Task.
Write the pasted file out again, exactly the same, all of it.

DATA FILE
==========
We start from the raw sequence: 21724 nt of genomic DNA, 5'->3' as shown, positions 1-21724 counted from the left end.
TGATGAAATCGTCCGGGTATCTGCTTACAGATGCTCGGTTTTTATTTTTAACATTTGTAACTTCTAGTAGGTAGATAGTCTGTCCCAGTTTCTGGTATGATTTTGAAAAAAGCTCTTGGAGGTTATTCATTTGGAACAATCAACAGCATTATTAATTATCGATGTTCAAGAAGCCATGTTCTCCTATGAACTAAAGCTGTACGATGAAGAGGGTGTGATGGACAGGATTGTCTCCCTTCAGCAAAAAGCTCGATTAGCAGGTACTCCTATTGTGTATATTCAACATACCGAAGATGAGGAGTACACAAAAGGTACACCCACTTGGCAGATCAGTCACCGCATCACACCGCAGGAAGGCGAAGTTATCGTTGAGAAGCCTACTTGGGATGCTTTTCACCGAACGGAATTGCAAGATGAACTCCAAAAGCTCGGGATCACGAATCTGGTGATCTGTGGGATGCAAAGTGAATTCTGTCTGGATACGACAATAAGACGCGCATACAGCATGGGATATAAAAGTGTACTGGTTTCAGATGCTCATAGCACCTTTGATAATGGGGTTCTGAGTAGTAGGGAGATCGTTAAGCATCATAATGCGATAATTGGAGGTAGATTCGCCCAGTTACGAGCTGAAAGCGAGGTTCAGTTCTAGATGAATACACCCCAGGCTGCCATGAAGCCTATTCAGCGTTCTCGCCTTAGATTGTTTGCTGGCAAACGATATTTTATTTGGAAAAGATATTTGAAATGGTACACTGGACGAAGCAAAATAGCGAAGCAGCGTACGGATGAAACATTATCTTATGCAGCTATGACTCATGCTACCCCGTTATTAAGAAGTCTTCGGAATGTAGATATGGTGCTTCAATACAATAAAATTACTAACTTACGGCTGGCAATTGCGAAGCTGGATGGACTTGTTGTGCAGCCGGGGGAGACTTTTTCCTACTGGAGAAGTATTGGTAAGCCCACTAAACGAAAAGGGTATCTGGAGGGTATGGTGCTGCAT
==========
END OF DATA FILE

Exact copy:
We start from the raw sequence: 21724 nt of genomic DNA, 5'->3' as shown, positions 1-21724 counted from the left end.
TGATGAAATCGTCCGGGTATCTGCTTACAGATGCTCGGTTTTTATTTTTAACATTTGTAACTTCTAGTAGGTAGATAGTCTGTCCCAGTTTCTGGTATGATTTTGAAAAAAGCTCTTGGAGGTTATTCATTTGGAACAATCAACAGCATTATTAATTATCGATGTTCAAGAAGCCATGTTCTCCTATGAACTAAAGCTGTACGATGAAGAGGGTGTGATGGACAGGATTGTCTCCCTTCAGCAAAAAGCTCGATTAGCAGGTACTCCTATTGTGTATATTCAACATACCGAAGATGAGGAGTACACAAAAGGTACACCCACTTGGCAGATCAGTCACCGCATCACACCGCAGGAAGGCGAAGTTATCGTTGAGAAGCCTACTTGGGATGCTTTTCACCGAACGGAATTGCAAGATGAACTCCAAAAGCTCGGGATCACGAATCTGGTGATCTGTGGGATGCAAAGTGAATTCTGTCTGGATACGACAATAAGACGCGCATACAGCATGGGATATAAAAGTGTACTGGTTTCAGATGCTCATAGCACCTTTGATAATGGGGTTCTGAGTAGTAGGGAGATCGTTAAGCATCATAATGCGATAATTGGAGGTAGATTCGCCCAGTTACGAGCTGAAAGCGAGGTTCAGTTCTAGATGAATACACCCCAGGCTGCCATGAAGCCTATTCAGCGTTCTCGCCTTAGATTGTTTGCTGGCAAACGATATTTTATTTGGAAAAGATATTTGAAATGGTACACTGGACGAAGCAAAATAGCGAAGCAGCGTACGGATGAAACATTATCTTATGCAGCTATGACTCATGCTACCCCGTTATTAAGAAGTCTTCGGAATGTAGATATGGTGCTTCAATACAATAAAATTACTAACTTACGGCTGGCAATTGCGAAGCTGGATGGACTTGTTGTGCAGCCGGGGGAGACTTTTTCCTACTGGAGAAGTATTGGTAAGCCCACTAAACGAAAAGGGTATCTGGAGGGTATGGTGCTGCAT